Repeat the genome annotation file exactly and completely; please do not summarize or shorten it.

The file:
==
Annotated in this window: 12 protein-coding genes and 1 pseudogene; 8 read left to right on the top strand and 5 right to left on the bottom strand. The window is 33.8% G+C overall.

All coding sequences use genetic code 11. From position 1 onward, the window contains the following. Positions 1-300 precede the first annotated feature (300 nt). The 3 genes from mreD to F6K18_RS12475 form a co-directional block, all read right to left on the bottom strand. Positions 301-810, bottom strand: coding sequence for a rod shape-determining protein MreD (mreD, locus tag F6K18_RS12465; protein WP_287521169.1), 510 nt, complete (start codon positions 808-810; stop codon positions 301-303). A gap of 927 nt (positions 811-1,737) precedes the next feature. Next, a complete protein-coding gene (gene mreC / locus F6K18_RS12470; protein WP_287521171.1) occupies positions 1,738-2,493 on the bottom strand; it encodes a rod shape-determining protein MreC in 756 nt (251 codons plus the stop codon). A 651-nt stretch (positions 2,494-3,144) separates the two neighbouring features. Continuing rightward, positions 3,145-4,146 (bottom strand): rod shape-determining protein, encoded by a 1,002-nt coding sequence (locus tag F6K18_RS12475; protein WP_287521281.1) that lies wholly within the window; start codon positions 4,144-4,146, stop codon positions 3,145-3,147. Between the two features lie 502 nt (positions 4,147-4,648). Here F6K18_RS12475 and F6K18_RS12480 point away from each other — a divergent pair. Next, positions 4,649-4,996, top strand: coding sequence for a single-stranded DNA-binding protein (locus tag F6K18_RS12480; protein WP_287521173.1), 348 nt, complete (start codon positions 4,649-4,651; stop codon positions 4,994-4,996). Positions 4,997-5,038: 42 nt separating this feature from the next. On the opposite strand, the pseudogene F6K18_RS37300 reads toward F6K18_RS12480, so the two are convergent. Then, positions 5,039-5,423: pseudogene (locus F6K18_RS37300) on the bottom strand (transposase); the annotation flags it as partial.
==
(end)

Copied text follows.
Annotated in this window: 12 protein-coding genes and 1 pseudogene; 8 read left to right on the top strand and 5 right to left on the bottom strand. The window is 33.8% G+C overall.

All coding sequences use genetic code 11. From position 1 onward, the window contains the following. Positions 1-300 precede the first annotated feature (300 nt). The 3 genes from mreD to F6K18_RS12475 form a co-directional block, all read right to left on the bottom strand. Positions 301-810, bottom strand: coding sequence for a rod shape-determining protein MreD (mreD, locus tag F6K18_RS12465; protein WP_287521169.1), 510 nt, complete (start codon positions 808-810; stop codon positions 301-303). A gap of 927 nt (positions 811-1,737) precedes the next feature. Next, a complete protein-coding gene (gene mreC / locus F6K18_RS12470; protein WP_287521171.1) occupies positions 1,738-2,493 on the bottom strand; it encodes a rod shape-determining protein MreC in 756 nt (251 codons plus the stop codon). A 651-nt stretch (positions 2,494-3,144) separates the two neighbouring features. Continuing rightward, positions 3,145-4,146 (bottom strand): rod shape-determining protein, encoded by a 1,002-nt coding sequence (locus tag F6K18_RS12475; protein WP_287521281.1) that lies wholly within the window; start codon positions 4,144-4,146, stop codon positions 3,145-3,147. Between the two features lie 502 nt (positions 4,147-4,648). Here F6K18_RS12475 and F6K18_RS12480 point away from each other — a divergent pair. Next, positions 4,649-4,996, top strand: coding sequence for a single-stranded DNA-binding protein (locus tag F6K18_RS12480; protein WP_287521173.1), 348 nt, complete (start codon positions 4,649-4,651; stop codon positions 4,994-4,996). Positions 4,997-5,038: 42 nt separating this feature from the next. On the opposite strand, the pseudogene F6K18_RS37300 reads toward F6K18_RS12480, so the two are convergent. Then, positions 5,039-5,423: pseudogene (locus F6K18_RS37300) on the bottom strand (transposase); the annotation flags it as partial.